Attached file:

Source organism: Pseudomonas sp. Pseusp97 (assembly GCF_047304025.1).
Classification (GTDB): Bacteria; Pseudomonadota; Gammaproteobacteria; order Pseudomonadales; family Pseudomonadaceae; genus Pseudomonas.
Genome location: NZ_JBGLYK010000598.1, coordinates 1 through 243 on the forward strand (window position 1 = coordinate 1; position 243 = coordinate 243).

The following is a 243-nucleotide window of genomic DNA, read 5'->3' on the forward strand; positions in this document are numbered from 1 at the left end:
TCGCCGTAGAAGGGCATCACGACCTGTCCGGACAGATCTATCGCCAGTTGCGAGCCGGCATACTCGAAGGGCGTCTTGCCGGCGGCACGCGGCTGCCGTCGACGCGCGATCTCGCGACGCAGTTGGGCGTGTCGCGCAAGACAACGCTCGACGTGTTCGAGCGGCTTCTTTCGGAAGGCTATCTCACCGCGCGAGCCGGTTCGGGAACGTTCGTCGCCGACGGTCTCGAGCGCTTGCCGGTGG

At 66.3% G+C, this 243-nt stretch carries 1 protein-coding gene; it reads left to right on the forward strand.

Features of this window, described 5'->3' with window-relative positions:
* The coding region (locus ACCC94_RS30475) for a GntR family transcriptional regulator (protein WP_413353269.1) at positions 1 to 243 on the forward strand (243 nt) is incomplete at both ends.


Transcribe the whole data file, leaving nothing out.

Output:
Source organism: Pseudomonas sp. Pseusp97 (assembly GCF_047304025.1).
Classification (GTDB): Bacteria; Pseudomonadota; Gammaproteobacteria; order Pseudomonadales; family Pseudomonadaceae; genus Pseudomonas.
Genome location: NZ_JBGLYK010000598.1, coordinates 1 through 243 on the forward strand (window position 1 = coordinate 1; position 243 = coordinate 243).

The following is a 243-nucleotide window of genomic DNA, read 5'->3' on the forward strand; positions in this document are numbered from 1 at the left end:
TCGCCGTAGAAGGGCATCACGACCTGTCCGGACAGATCTATCGCCAGTTGCGAGCCGGCATACTCGAAGGGCGTCTTGCCGGCGGCACGCGGCTGCCGTCGACGCGCGATCTCGCGACGCAGTTGGGCGTGTCGCGCAAGACAACGCTCGACGTGTTCGAGCGGCTTCTTTCGGAAGGCTATCTCACCGCGCGAGCCGGTTCGGGAACGTTCGTCGCCGACGGTCTCGAGCGCTTGCCGGTGG

At 66.3% G+C, this 243-nt stretch carries 1 protein-coding gene; it reads left to right on the forward strand.

Features of this window, described 5'->3' with window-relative positions:
* The coding region (locus ACCC94_RS30475) for a GntR family transcriptional regulator (protein WP_413353269.1) at positions 1 to 243 on the forward strand (243 nt) is incomplete at both ends.